The water-station unit is located on the sea bottom. The watertight cylindrical housing is filled with castor oil. The crystal transducer, located at the top of the upper cylindrical housing, projects a beam of ultrasonic energy downward to a metallic plate, or acoustic mirror. The mirror is positioned by step motors to rotate or tilt the beam. These motors are located below the mirror in the lower part of the cylindrical housing.

The water-station unit can be located up to 5 miles offshore and at a depth not exceeding 300 feet. The location selected should be such that (1) the beam is unobstructed, (2) the tripod does not tilt more than 15°, and (3) the unit does not settle excessively.

The circuits of the equipment are very similar to shipboard echo-ranging equipment, as is the operation of the equipment. A block diagram of the QBH herald equipment is shown in figure 16-14.

Submarine Cables

The installation of shore-operated harbor-detection equipment necessitates the use of a large quantity of submarine cables. The cost of the cable required usually exceeds that of the associated equipment, and the installation and maintenance of the cable require considerable skill.

The efficient functioning of the cable system depends on (1) the selection of cable of suitable design, (2) proper care and handling of the cable and of the associated underwater equipment during laying operations, (3) well-made cable splices, and (4) correct testing and maintenance procedure. Therefore, it is of the utmost importance

  that all personnel responsible for the installation and maintenance of harbor-detection equipment should become thoroughly familiar with standard submarine-cable practice.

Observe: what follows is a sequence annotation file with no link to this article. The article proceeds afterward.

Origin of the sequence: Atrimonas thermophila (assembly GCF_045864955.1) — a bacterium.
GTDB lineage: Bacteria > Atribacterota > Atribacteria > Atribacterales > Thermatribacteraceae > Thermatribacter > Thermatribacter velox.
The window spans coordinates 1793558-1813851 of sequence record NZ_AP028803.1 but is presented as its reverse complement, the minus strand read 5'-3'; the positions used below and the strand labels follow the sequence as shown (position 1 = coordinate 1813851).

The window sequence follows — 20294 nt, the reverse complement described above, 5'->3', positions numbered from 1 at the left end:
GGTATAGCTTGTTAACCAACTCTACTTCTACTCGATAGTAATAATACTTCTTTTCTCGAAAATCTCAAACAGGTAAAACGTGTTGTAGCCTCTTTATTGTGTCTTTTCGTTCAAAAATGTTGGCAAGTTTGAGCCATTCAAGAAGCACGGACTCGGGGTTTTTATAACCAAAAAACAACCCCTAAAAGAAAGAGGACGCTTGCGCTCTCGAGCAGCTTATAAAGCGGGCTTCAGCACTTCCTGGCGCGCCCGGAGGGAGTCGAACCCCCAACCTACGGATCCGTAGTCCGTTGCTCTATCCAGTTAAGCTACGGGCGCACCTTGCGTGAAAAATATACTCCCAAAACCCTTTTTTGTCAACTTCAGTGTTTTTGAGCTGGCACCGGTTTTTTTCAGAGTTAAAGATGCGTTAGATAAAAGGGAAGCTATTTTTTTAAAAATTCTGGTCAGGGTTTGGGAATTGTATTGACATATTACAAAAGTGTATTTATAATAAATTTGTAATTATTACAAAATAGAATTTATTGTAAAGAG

The sole function of a submarine cable is to transmit electric currents underwater with the greatest possible efficiency. The core designs selected vary greatly, depending on the voltage, current, and frequencies to be transmitted and on the number and kind of circuits required. In addition to the core, protective coverings must be added (1) to protect the cable from abrasion and damage by the sea, and (2) to impart sufficient tensile strength to permit handling. These coverings


Shore-station cabinet of the QBH herald
Figure 16-12.-Shore-station cabinet of the QBH herald equipment.

also vary considerably, depending on the conditions encountered. Therefore, most submarine cables are manufactured to meet the specific requirements of individual customers. Although individual designs vary, several well-established design techniques usually are followed. Hence, most cable designs are merely suitable combinations of standard components, assembled to produce a cable with the required characteristics.